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Why do Hardware Vendors attend VMworld?

August 23, 2010 - 1 Comment

I was speaking with a customer the other day and they asked me a seemingly innocent question, “If VMware is all about abstracting hardware from software, why do hardware vendors bother going to VMworld?” I say “innocent question” because the customer didn’t mean any harm, he ran the application development group for a large Enterprise, but obviously this is an interesting question because today’s Data Center technology trends are rapidly changing some old ways of thinking.

My immediate reaction was, “We attend because Larry Ellison told us that hardware still matters.” All joking aside, the conversation shifted in a couple directions.

The first direction was around “hardware companies” vs. “software companies” and if those definitions were actually relevant any longer. Is any company truly just a hardware-only or software-only company today? I guess someone could argue that there are a few major software-only players (including VMware), but they are becoming a smaller and smaller group because of M&A activities. Most of them are realizing the value of doing system-level integration of hardware and software to deliver more complete solutions to their customers.

In the case of Cisco, the market generally tends to categorize us as a hardware company more than a software company, but I tend to look at that as a historic artifact against the reality of today’s hybrid environment. For example, in the Data Center space, Cisco clearly has a broad portfolio of “hardware boxes” to build out Ethernet, Fiber Channel or Unified network infrastructure and services. But where the interesting problems get solved is in the software provided via Cisco UCS or Cisco Nexus, providing unified software to automate operations across multiple functional domains. Just as VMware abstracts the Application/OS from the server hardware, Cisco UCS Service-Profiles abstract the “personality” of the server from the underlying server/network hardware. Cisco Nexus 1000v can provide functionality as software-only capability, or leverage VN-Link or Nexus 1010v hardware acceleration when needed. Cisco Nexus switching technology such as OTV and FabricPath abstract the L2 domains, which allow VM mobility, from the physical location of VMs associated with servers.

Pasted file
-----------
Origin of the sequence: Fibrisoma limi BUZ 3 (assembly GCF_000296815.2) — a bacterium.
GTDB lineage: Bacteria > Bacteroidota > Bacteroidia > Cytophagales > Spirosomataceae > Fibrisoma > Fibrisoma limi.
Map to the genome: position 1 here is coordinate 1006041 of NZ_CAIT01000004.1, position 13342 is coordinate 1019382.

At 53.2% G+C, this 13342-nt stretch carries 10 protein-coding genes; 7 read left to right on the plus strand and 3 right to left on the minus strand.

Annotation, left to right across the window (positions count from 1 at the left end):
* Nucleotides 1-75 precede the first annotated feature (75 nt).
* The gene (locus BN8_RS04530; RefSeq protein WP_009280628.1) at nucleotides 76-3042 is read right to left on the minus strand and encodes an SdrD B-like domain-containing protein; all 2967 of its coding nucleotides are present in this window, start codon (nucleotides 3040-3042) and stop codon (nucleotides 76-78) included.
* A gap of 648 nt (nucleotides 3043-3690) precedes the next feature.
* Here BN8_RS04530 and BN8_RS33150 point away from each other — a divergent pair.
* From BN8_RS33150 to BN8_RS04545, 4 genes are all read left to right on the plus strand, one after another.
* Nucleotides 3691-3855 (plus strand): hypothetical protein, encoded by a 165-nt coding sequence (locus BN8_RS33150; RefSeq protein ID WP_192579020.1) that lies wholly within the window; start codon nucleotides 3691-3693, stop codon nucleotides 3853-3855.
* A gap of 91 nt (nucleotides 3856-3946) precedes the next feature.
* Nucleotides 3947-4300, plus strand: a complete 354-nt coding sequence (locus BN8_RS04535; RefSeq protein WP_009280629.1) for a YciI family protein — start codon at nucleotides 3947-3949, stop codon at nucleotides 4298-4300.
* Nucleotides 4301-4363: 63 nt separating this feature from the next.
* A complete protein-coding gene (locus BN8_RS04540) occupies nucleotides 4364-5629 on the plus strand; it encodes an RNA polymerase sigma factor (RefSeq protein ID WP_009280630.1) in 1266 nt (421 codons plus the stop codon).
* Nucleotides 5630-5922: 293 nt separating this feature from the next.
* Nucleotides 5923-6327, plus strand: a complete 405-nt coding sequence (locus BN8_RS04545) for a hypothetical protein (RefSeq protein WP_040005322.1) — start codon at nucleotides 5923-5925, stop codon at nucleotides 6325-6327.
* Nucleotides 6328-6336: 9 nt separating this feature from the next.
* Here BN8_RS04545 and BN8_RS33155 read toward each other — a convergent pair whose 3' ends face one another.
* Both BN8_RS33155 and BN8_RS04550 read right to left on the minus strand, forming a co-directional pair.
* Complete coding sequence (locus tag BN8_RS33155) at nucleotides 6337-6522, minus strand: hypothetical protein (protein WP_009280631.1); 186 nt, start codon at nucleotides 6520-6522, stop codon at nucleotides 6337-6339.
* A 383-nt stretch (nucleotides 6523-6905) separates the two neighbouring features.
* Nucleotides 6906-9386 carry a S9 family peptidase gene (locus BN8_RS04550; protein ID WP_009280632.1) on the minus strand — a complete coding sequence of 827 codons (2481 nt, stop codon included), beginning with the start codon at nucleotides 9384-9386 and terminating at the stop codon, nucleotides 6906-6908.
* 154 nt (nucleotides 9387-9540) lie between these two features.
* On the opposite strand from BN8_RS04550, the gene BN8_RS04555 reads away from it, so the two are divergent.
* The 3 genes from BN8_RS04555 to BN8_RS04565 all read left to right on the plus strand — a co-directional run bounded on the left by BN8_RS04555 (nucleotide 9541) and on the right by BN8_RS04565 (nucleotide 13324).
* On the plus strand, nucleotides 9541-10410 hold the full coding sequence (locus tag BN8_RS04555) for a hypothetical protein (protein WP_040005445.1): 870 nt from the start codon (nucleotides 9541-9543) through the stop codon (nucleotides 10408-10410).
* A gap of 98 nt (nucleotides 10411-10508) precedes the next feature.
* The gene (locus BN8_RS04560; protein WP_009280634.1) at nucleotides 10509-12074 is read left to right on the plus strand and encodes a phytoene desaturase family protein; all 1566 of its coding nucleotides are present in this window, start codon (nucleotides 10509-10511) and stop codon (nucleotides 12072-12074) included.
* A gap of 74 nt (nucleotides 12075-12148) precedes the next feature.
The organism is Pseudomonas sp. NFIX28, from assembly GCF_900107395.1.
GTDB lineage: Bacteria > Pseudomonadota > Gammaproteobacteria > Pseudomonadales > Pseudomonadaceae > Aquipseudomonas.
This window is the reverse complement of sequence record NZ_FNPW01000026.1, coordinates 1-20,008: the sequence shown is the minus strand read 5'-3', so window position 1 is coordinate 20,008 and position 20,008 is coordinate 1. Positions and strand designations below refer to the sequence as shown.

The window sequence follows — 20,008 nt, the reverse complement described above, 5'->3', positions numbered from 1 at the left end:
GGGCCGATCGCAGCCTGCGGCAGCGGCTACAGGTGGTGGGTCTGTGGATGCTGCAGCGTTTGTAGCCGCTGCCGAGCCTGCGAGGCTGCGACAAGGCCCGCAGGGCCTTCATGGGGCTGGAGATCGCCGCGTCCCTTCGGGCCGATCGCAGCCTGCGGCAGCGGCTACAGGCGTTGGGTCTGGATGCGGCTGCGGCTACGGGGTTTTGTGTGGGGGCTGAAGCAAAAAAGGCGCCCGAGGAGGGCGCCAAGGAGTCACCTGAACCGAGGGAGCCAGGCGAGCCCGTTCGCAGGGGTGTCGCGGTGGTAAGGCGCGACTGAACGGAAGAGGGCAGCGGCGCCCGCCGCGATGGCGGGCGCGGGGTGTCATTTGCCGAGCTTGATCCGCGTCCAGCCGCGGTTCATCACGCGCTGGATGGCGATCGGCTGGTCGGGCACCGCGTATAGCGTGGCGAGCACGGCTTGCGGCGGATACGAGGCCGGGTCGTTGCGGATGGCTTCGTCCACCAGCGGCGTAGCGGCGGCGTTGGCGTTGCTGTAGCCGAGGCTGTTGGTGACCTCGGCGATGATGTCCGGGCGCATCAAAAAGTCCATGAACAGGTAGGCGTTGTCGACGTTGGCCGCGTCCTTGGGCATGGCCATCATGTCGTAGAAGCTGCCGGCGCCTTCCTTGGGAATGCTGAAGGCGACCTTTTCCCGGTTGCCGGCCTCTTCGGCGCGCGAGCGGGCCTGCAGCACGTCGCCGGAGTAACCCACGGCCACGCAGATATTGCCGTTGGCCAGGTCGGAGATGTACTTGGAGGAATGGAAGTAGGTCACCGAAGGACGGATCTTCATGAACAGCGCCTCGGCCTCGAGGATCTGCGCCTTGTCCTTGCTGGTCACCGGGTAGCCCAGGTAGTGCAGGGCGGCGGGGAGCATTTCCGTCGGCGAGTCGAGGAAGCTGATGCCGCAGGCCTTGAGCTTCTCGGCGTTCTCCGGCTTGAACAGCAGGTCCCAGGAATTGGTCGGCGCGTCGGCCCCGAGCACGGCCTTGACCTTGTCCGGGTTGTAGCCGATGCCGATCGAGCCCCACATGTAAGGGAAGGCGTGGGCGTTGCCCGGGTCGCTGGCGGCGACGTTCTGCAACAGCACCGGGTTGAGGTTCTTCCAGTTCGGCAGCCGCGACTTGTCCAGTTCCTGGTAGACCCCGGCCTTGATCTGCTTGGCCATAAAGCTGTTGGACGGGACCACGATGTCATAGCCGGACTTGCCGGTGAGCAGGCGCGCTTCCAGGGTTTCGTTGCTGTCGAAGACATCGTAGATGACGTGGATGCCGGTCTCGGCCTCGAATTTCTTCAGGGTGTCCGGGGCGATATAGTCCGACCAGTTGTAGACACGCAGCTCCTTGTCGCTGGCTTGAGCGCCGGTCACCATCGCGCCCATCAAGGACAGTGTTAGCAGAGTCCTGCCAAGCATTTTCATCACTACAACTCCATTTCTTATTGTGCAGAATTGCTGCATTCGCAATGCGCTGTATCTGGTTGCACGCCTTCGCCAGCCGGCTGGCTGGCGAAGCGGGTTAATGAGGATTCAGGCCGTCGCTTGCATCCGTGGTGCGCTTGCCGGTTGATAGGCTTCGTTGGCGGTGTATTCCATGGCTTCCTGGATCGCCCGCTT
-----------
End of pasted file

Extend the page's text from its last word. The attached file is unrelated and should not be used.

The second direction was around “IT roles in the Data Center”. As I’ve discussed before, the traditional silos between IT organizations are starting to blur or get knocked down because of virtualization technologies. Automation capabilities are available today to allow companies to build Private Cloud or Public Cloud infrastructures, but there is still a need to coordinate process and skills between Application, Virtualization, Computing, Networking, Security and Storage professionals. VMworld is one place where all of those skills gather to learn about what the others are doing, as well as start to understand how the technologies are evolving which affect their world. Cisco has always been a major participant in those traditional conversations, so it’s a nature extension for us to be a major presence at VMworld.

So in a nutshell, “hardware vendors” like Cisco attend VMworld because today and tomorrow’s Data Centers are about hardware + software. We attend because the challenges created as a result of virtualization require expertise that Cisco brings with our combination of hardware + software.  We attend because the landscape for IT professionals and IT service organizations require skills that blend the hardware + software technologies Cisco brings to the market. And we attend because our customers demand it and because our partnership with VMware is incredibly aligned in both vision and technology.

We hope to see you at VMworld next week.  Cisco will be a Gold Diamond level sponsor. We’re already in the VMworld virtual booths. If you want to follow us on Twitter, keep an eye on hashtag #ciscovm10

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  1. As you suggest, the lines are getting blurry. Hardware vendor"" may becoming obsolete. Industry leaders like Cisco, EMC, NetApp and HP are software companies, too.And if you're a reseller or OEM only positioning ""hardware"" with clients then you're sorely missing the mark.Best Regards, Bob"